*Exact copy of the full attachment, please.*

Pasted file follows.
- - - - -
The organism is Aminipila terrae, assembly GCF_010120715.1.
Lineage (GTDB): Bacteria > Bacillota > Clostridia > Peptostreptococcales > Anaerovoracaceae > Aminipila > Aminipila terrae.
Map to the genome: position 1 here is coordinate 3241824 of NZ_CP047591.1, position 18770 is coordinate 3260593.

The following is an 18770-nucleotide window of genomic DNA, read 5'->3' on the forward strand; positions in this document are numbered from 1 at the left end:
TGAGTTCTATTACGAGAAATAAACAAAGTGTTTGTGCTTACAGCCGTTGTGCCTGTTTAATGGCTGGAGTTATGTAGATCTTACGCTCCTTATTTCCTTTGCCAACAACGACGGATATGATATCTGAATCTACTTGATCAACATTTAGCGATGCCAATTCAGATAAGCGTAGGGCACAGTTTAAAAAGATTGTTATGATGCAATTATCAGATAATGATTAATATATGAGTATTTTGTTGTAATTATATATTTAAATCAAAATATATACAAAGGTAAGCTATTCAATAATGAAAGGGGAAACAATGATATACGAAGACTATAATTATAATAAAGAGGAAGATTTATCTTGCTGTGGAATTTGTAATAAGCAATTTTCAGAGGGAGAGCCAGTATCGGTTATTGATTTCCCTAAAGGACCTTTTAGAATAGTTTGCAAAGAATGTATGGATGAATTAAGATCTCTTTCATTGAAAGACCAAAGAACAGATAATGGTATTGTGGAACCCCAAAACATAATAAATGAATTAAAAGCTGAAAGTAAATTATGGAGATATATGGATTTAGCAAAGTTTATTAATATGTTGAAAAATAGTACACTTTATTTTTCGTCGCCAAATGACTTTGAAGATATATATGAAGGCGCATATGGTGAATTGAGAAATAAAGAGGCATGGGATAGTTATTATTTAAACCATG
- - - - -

The organism is Aminipila terrae, assembly GCF_010120715.1.
Lineage (GTDB): Bacteria > Bacillota > Clostridia > Peptostreptococcales > Anaerovoracaceae > Aminipila > Aminipila terrae.
Map to the genome: position 1 here is coordinate 3241824 of NZ_CP047591.1, position 18770 is coordinate 3260593.

The following is an 18770-nucleotide window of genomic DNA, read 5'->3' on the forward strand; positions in this document are numbered from 1 at the left end:
TGAGTTCTATTACGAGAAATAAACAAAGTGTTTGTGCTTACAGCCGTTGTGCCTGTTTAATGGCTGGAGTTATGTAGATCTTACGCTCCTTATTTCCTTTGCCAACAACGACGGATATGATATCTGAATCTACTTGATCAACATTTAGCGATGCCAATTCAGATAAGCGTAGGGCACAGTTTAAAAAGATTGTTATGATGCAATTATCAGATAATGATTAATATATGAGTATTTTGTTGTAATTATATATTTAAATCAAAATATATACAAAGGTAAGCTATTCAATAATGAAAGGGGAAACAATGATATACGAAGACTATAATTATAATAAAGAGGAAGATTTATCTTGCTGTGGAATTTGTAATAAGCAATTTTCAGAGGGAGAGCCAGTATCGGTTATTGATTTCCCTAAAGGACCTTTTAGAATAGTTTGCAAAGAATGTATGGATGAATTAAGATCTCTTTCATTGAAAGACCAAAGAACAGATAATGGTATTGTGGAACCCCAAAACATAATAAATGAATTAAAAGCTGAAAGTAAATTATGGAGATATATGGATTTAGCAAAGTTTATTAATATGTTGAAAAATAGTACACTTTATTTTTCGTCGCCAAATGACTTTGAAGATATATATGAAGGCGCATATGGTGAATTGAGAAATAAAGAGGCATGGGATAGTTATTATTTAAACCATG